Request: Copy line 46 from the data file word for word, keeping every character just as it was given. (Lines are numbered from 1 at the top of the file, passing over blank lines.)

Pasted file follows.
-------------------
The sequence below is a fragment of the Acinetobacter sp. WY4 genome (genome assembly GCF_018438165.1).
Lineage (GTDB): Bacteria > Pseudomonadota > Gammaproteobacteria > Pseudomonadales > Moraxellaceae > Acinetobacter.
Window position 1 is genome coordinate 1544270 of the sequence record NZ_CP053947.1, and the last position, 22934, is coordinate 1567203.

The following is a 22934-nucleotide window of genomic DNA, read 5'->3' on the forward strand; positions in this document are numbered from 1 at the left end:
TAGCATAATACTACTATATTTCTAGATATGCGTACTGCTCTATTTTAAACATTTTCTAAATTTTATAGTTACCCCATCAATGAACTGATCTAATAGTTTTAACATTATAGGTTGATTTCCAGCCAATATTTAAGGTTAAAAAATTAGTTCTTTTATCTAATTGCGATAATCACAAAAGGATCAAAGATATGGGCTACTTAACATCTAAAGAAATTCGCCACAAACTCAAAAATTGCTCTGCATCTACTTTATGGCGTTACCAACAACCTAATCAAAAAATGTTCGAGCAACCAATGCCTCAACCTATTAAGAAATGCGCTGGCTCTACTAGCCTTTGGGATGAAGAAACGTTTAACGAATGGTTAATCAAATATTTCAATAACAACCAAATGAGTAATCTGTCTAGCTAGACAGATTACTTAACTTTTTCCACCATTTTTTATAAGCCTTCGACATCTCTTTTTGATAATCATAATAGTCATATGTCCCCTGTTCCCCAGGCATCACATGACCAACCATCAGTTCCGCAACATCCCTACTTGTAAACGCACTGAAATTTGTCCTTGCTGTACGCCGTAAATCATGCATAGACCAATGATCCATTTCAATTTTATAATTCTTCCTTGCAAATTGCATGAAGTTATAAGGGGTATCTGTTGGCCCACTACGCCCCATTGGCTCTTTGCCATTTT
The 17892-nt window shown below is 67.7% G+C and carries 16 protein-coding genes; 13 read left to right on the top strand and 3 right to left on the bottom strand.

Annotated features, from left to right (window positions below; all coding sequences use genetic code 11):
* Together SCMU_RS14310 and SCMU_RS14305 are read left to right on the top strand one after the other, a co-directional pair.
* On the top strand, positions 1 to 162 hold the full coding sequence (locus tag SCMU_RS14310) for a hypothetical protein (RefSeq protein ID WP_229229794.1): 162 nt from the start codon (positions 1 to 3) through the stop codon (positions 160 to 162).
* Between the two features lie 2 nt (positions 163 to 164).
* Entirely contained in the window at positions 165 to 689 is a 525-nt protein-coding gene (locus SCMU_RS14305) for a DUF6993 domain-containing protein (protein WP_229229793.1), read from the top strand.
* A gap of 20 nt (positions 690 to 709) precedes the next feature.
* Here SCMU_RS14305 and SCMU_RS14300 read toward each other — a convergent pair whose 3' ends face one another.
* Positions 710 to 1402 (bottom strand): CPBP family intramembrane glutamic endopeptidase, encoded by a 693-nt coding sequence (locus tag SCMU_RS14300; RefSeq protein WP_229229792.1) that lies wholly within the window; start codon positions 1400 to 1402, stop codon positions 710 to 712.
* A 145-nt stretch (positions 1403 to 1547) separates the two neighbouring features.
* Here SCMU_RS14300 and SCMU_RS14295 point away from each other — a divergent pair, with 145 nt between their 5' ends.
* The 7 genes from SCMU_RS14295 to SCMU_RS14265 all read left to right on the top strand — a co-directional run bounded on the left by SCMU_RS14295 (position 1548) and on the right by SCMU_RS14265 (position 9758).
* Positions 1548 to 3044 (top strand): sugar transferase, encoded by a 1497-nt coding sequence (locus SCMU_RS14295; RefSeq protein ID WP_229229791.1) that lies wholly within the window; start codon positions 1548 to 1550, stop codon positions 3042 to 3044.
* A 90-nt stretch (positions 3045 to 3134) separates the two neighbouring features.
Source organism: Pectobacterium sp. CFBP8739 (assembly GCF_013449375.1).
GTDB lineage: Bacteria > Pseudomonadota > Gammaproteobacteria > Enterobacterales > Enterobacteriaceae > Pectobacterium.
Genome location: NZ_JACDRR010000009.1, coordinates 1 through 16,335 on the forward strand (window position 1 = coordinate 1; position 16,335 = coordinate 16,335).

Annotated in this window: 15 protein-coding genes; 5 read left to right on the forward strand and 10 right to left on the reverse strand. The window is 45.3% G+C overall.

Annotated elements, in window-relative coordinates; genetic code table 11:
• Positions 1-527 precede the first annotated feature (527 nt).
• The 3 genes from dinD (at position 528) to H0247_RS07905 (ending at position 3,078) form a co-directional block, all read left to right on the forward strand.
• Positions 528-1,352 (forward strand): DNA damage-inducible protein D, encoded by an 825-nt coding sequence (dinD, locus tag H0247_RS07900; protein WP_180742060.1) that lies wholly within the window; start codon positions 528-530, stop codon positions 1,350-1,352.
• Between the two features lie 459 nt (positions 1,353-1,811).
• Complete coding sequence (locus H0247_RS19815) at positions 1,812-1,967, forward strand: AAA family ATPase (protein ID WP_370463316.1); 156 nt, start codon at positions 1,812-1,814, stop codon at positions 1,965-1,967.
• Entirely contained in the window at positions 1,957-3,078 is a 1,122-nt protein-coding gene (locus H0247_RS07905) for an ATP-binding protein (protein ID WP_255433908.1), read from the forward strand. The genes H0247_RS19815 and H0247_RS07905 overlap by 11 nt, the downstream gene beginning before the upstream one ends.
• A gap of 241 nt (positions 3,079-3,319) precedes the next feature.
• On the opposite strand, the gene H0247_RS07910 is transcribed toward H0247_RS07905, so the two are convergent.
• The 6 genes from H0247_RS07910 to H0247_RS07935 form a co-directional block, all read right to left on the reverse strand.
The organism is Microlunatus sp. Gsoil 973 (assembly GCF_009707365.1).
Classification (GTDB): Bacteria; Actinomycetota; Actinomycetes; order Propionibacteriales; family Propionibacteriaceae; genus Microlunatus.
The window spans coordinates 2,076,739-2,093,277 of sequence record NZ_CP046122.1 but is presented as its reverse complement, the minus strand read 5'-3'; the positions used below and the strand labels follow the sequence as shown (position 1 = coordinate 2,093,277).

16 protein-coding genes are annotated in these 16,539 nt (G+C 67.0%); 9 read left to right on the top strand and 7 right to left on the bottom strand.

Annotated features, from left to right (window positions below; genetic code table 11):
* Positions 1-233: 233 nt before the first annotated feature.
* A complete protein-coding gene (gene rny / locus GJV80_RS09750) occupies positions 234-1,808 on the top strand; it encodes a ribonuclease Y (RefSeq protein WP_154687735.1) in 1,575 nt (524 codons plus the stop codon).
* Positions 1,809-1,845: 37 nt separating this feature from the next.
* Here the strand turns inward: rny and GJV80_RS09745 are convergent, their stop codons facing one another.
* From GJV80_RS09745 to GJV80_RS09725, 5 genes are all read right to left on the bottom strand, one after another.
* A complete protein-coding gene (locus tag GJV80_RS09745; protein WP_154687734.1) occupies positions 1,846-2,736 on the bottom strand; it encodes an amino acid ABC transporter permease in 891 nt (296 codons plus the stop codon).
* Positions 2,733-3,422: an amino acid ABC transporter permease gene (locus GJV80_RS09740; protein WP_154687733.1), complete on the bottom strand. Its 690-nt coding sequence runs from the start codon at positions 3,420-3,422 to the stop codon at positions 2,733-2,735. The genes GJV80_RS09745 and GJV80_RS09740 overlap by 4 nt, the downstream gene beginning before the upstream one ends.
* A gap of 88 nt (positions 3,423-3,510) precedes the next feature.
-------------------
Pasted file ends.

* A gap of 88 nt (positions 3,423-3,510) precedes the next feature.